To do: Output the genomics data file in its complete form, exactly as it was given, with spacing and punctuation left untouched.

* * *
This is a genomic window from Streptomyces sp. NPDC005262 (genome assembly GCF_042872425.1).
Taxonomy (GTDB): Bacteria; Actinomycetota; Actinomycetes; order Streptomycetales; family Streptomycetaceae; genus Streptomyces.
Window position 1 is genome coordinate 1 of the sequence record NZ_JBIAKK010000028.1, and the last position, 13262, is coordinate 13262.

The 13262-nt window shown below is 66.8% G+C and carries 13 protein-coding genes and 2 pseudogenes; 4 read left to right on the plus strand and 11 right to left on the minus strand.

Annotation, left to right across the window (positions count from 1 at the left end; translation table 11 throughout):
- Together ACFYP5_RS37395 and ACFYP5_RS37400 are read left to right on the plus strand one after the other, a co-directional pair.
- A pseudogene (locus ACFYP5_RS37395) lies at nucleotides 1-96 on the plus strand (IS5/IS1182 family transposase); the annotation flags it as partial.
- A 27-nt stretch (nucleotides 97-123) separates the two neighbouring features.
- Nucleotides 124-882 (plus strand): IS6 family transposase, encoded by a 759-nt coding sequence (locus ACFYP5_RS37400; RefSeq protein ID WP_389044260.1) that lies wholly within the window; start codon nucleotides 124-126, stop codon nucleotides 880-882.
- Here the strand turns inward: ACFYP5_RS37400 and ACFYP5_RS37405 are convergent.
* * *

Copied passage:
This is a genomic window from Streptomyces sp. NPDC005262 (genome assembly GCF_042872425.1).
Taxonomy (GTDB): Bacteria; Actinomycetota; Actinomycetes; order Streptomycetales; family Streptomycetaceae; genus Streptomyces.
Window position 1 is genome coordinate 1 of the sequence record NZ_JBIAKK010000028.1, and the last position, 13262, is coordinate 13262.

The 13262-nt window shown below is 66.8% G+C and carries 13 protein-coding genes and 2 pseudogenes; 4 read left to right on the plus strand and 11 right to left on the minus strand.

Annotation, left to right across the window (positions count from 1 at the left end; translation table 11 throughout):
- Together ACFYP5_RS37395 and ACFYP5_RS37400 are read left to right on the plus strand one after the other, a co-directional pair.
- A pseudogene (locus ACFYP5_RS37395) lies at nucleotides 1-96 on the plus strand (IS5/IS1182 family transposase); the annotation flags it as partial.
- A 27-nt stretch (nucleotides 97-123) separates the two neighbouring features.
- Nucleotides 124-882 (plus strand): IS6 family transposase, encoded by a 759-nt coding sequence (locus ACFYP5_RS37400; RefSeq protein ID WP_389044260.1) that lies wholly within the window; start codon nucleotides 124-126, stop codon nucleotides 880-882.
- Here the strand turns inward: ACFYP5_RS37400 and ACFYP5_RS37405 are convergent.